George Douglas Brewerton (1827-1901) Rocky coast with rainbow pastel 24 x 36″ I believe that it is in a quite unusual original frame, original glass. Incredibly finely drawn. Signed on a rock in the foreground. p.o.r. Note: this is a horrible photograph. I will reshoot it at my earliest opportunity.
Born in Newport, Rhode Island, George Brewerton was a sketch artist, journalist, pastor, author, and army officer. As an early sketch artist, he was in California in 1847 and 1848 during the Mexican/American War. However, he became best known as a painter of western landscapes in oil and pastel.
He was born in Newport, Rhode Island and raised throughout the Northeast as the family followed his father who was a Brigadier General and who from 1845 to 1852, was superintendent of the U.S. Military Academy at West Point. During this time, young Brewerton studied with Robert Weir, who was then the drawing master at West Point. He also trained for a military career at West Point, and in 1846 sailed to California as a volunteer with the army when war with Mexico was imminent. They arrived in San Francisco Bay during March/April, 1847. Shortly after he went to Vera Cruz, Mexico.
In 1848, he was ordered to Los Angeles, where he met Kit Carson, and the two left for Independence, Missouri traveling overland through Arizona and New Mexico where Brewerton became ill and had to stay behind while Carson completed the trip. Subsequent assignments for Brewerton included Fort McIntosh, near Laredo, Texas and Ringgold Barracks near Rio Grande City.
In 1852, Brewerton resigned from the army and returned to journalism, becoming a special correspondent for the The New York Times. His accounts of his trip with Carson appeared there and in Harper’s Monthly and the New York Herald. In 1853, Brewerton wrote an article about his experiences on this stay in Taos published in Harper’s magazine. Brewerton was a Yankee Protestant, and his attitudes reflected the anti-Mexican attitudes prevalent after the Mexican War. He wrote of Taos: “its inhabitants exhibit all the indolent, lounging characteristics of the lower order of Mexicans, the utter want both of moral and mental culture” (Samuels 65).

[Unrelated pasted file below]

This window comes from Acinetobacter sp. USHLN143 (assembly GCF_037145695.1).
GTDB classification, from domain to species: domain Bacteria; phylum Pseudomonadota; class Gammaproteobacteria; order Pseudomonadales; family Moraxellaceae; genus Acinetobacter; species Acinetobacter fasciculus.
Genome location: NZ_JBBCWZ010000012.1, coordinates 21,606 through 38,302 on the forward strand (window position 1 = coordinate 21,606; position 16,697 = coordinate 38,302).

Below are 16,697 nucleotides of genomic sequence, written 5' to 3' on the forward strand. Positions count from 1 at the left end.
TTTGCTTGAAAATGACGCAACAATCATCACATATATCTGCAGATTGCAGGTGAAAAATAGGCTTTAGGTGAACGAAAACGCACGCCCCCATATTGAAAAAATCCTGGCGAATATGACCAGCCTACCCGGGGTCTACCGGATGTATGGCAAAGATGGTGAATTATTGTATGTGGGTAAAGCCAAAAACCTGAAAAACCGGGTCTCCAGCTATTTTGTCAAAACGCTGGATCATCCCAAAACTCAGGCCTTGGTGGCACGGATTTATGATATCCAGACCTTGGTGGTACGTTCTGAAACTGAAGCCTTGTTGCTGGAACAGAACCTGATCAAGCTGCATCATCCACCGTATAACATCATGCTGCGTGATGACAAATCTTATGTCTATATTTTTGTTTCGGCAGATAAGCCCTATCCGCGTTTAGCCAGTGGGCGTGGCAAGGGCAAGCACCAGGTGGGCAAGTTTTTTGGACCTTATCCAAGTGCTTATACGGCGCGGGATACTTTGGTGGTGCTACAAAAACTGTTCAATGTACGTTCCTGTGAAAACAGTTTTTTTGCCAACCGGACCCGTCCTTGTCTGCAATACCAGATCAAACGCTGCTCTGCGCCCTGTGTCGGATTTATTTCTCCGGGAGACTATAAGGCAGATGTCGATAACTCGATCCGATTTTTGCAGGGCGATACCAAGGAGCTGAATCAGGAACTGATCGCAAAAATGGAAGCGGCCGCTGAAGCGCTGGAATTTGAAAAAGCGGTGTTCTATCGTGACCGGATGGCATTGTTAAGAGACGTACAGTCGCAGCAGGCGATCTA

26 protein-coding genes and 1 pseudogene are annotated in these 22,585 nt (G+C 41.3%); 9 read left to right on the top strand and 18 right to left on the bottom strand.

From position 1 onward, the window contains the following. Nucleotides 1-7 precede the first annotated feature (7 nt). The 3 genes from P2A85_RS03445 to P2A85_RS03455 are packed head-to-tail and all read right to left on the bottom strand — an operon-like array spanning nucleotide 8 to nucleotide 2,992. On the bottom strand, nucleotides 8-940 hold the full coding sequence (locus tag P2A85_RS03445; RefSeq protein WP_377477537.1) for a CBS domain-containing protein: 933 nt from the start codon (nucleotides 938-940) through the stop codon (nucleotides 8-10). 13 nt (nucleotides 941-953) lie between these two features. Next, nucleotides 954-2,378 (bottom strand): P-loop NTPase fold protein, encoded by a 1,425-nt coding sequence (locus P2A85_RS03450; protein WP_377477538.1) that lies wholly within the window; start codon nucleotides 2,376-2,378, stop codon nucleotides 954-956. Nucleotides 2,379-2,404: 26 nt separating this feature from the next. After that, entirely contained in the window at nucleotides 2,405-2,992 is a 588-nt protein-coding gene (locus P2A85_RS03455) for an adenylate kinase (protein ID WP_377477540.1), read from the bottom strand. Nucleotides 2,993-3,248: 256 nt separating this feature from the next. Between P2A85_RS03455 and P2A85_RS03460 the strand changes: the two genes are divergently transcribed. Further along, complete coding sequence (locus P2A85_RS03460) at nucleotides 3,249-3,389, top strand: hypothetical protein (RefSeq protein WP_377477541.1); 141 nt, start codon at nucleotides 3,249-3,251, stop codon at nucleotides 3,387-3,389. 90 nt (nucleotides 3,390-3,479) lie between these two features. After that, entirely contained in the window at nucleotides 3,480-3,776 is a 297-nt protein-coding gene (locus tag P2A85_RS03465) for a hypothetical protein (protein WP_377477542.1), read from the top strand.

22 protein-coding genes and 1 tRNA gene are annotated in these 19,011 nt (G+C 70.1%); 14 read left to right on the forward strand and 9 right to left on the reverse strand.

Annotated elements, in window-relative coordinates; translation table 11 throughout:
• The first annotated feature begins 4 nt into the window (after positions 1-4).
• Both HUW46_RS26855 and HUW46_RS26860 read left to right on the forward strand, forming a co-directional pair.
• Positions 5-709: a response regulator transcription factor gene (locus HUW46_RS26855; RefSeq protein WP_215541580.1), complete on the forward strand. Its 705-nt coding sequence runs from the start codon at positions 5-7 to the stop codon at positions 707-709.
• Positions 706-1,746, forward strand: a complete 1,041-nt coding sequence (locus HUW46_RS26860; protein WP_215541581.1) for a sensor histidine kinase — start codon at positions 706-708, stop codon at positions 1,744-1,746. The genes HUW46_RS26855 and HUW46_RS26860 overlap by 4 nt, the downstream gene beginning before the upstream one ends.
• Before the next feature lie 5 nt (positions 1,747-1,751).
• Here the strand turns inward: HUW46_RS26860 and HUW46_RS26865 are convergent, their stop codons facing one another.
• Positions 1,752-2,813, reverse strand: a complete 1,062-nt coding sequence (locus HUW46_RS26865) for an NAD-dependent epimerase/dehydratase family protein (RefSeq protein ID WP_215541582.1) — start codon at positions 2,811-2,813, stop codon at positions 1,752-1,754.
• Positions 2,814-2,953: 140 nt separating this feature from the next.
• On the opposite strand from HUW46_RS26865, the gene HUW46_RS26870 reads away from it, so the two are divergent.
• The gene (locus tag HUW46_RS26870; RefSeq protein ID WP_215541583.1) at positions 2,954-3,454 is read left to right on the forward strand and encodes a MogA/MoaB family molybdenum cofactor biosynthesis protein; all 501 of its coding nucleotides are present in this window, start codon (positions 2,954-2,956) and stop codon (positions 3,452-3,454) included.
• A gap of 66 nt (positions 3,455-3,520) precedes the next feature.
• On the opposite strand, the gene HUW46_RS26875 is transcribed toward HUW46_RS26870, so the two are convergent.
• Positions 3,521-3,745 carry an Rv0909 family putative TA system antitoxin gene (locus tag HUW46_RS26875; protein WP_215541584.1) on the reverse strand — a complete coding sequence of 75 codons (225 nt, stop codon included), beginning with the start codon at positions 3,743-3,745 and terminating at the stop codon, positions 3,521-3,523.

In 1854, he went to Kansas to report on events that subsequently led to the Civil War and read law in the office of a lawyer and was admitted to the Kansas Bar. Shortly after he moved to New York and exhibited his views and paintings at the National Academy of Design. His exhibited works indicate he traveled and painted widely from California to the Tropics including the Adirondack, Catskill, and White mountains and along the New England coast to Maine and the Bay of Fundy as well as to Ireland.
By 1858, he was helping his father fortify forts in South Carolina.
During the Civil War, manuals illustrated and written by Brewerton were used widely for the instruction of recruits, and he served on the staff of a militia unit. During 1866-67, he was pastor of a Baptist Church in Annville, Pennsylvania, and then he settled in Brooklyn where he wrote books and poetry and illustrated books including History of Washington by Julian Hawthorne. He spent much time in Newport painting marines and landscapes and continued to travel in the New Mexico, Arizona, and California.
He died in Fordham, New York in 1901.